Thursday, March 3, 2011


And like a trained handler of large audiences, Pamuk bit into each one of them, cutting them short, rephrasing their questions impatiently, hurrying on to the next. One somewhat long-winded but patently sincere questioner was waved disdainfully into stammering silence. Perhaps Pamuk did not intend to be rude at all and I am certainly not suggesting that there was a touch of Ottoman arrogance about it. Perhaps it was only a combination of his somewhat didactic manner, his heavily deliberated sentences and a quicksilver intellect, eager to get on with things. In any case, the spell was broken and I found myself wishing that at least I should have been seated. - Navtaj Sarna in The Hindu

Mr. Pamuk is very funny in person.[..] We also liked the masterful way he guided the audience during the question-and-answer session, since the people who ask questions often seem to be completely unconstrained by any sense of the passage of time and only vaguely aware of the distinction between question and soliloquy.[..] To the relief of the audience, he cut off one man, who made sundry remarks—including the fact that he had read the novel in three days—before beginning to share his thoughts on the quality of the translation. - Report in Wall Street Journal

One involved this old gentleman who gushed on about Pamuk’s novel My Name is Red and wondered aloud about how good the translator was to have captured the essence and beauty of Pamuk’s storytelling. I’m not sure if the question was posed in the right way, but Pamuk’s dismissal of the point/question and person was a bit of a sad comment, more so after the topics that he spoke at length on and will do so in later events. -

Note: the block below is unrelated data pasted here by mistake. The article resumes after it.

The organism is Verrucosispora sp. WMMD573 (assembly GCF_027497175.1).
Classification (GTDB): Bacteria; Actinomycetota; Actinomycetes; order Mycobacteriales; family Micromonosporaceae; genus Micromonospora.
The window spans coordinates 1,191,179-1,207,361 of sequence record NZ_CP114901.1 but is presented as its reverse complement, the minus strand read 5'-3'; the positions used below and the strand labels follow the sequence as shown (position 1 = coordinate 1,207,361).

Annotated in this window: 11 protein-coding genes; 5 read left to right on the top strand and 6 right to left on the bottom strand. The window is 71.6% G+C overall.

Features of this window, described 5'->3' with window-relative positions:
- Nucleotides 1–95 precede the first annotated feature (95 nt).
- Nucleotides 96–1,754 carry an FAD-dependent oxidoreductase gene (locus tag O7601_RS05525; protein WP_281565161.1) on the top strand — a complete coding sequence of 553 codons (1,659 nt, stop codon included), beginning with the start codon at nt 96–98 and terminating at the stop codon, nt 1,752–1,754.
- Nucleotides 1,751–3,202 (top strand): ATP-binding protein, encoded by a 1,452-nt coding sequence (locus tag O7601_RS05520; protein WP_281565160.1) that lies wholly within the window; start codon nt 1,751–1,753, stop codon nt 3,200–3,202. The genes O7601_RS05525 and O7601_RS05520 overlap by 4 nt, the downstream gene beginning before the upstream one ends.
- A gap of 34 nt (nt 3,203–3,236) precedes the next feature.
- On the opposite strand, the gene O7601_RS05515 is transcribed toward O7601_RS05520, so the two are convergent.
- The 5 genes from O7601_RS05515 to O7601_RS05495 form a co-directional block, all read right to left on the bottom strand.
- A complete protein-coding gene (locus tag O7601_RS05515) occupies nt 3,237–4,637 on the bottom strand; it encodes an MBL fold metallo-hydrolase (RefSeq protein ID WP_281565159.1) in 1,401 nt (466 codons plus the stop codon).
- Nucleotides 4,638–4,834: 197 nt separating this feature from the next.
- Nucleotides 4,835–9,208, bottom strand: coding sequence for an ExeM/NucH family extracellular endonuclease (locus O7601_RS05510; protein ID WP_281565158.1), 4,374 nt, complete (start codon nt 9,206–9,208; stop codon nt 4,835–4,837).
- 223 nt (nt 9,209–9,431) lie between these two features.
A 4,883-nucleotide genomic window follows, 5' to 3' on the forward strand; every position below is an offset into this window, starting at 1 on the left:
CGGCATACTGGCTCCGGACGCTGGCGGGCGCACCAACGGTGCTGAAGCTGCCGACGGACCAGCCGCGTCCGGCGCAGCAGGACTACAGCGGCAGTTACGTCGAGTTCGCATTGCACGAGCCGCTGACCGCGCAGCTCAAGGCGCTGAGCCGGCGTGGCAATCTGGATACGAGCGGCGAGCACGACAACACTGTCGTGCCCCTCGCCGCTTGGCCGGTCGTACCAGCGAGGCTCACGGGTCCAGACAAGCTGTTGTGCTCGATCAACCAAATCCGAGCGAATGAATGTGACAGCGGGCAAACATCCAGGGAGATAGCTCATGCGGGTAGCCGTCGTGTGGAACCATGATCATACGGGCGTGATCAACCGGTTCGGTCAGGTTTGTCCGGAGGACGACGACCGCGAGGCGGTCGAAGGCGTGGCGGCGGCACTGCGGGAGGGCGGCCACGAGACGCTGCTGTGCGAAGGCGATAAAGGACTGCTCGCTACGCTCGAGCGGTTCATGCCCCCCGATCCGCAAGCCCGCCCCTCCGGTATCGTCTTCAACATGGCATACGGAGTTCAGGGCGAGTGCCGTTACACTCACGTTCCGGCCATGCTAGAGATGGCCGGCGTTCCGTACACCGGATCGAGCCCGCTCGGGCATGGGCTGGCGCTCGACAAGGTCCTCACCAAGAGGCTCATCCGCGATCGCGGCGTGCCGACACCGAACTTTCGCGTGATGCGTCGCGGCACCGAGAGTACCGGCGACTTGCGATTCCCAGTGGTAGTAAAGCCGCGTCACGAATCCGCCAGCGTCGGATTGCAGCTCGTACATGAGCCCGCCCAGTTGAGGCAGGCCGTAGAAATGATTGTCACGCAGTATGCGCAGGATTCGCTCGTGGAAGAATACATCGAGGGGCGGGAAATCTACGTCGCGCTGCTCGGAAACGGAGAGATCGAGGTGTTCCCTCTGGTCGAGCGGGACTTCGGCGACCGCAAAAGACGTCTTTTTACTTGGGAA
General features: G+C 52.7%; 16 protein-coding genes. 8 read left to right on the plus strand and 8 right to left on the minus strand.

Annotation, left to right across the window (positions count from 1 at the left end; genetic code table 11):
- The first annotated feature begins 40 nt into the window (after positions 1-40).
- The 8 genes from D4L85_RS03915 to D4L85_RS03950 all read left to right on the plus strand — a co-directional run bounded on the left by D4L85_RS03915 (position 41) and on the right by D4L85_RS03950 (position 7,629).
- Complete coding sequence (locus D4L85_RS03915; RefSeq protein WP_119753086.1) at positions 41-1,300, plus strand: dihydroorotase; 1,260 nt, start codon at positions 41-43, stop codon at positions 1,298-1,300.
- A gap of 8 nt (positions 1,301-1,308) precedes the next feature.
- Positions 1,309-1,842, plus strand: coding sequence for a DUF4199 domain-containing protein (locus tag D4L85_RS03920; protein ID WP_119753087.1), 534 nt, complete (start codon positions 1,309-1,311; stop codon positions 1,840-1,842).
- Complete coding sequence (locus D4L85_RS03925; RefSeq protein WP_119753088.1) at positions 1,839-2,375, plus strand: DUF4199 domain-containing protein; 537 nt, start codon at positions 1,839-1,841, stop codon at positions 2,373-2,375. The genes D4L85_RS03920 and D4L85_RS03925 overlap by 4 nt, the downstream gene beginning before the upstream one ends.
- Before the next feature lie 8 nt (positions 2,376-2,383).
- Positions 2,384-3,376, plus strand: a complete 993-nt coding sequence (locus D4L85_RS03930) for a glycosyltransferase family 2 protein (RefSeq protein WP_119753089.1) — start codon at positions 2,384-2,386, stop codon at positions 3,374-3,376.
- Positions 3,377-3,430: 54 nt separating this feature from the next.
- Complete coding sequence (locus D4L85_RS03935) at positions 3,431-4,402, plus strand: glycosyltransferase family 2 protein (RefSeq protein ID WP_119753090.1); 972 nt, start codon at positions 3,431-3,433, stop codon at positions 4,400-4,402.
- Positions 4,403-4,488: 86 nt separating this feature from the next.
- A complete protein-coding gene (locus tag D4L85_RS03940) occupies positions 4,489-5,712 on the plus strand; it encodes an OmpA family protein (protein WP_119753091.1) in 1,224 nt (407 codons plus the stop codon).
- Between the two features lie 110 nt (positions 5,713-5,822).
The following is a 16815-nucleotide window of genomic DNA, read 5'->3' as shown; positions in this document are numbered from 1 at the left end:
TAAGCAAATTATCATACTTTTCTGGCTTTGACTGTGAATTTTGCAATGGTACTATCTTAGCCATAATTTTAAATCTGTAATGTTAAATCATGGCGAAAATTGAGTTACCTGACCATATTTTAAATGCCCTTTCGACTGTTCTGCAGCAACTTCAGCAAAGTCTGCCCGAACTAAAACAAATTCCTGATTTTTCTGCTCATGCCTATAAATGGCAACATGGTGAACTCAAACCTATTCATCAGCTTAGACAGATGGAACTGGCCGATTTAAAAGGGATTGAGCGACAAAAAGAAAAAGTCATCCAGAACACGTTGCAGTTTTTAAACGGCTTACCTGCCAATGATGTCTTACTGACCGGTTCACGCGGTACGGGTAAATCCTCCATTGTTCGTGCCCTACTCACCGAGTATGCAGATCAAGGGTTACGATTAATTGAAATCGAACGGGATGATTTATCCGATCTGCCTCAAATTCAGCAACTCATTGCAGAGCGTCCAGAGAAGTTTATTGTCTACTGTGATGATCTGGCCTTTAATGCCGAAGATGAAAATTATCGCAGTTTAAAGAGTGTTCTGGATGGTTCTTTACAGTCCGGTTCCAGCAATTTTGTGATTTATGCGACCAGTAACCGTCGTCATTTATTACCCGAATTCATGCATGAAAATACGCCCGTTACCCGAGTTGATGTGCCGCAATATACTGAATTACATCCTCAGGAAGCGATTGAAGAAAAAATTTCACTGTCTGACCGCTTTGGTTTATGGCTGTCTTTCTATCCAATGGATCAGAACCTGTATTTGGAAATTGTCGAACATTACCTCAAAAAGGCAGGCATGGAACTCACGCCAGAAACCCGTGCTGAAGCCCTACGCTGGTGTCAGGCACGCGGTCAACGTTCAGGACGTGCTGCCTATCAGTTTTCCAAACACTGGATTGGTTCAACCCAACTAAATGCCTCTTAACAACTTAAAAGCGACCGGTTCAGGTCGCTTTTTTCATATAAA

“Let’s move on to the next question before I am deported,” he added hastily, much to the amusement of the audience and Chandrahas Choudhury, who was interviewing him. The Telegraph

But in Rashomon they did not video tape what happened in the forest. These humans: subjectivity, etc, even for simple things! Ottoman arrogance or an intelligent, smart man's humour? Who talked about deportation, Chandrahas or Pamuk?

But, thanks to modern technology, the subjective can be made a lot less one. The questions start at ~ t=10 minutes.

Also, it can be reasonably concluded that the cameraman went for a cup of tea during the shooting of this session. A photographer's head come into the view in the video, it gets auto-focused, then Pamuk is back in focus, and then the photographer's head again, until he moves out. May be the cameraman didnt like Ottoman arrogance :-)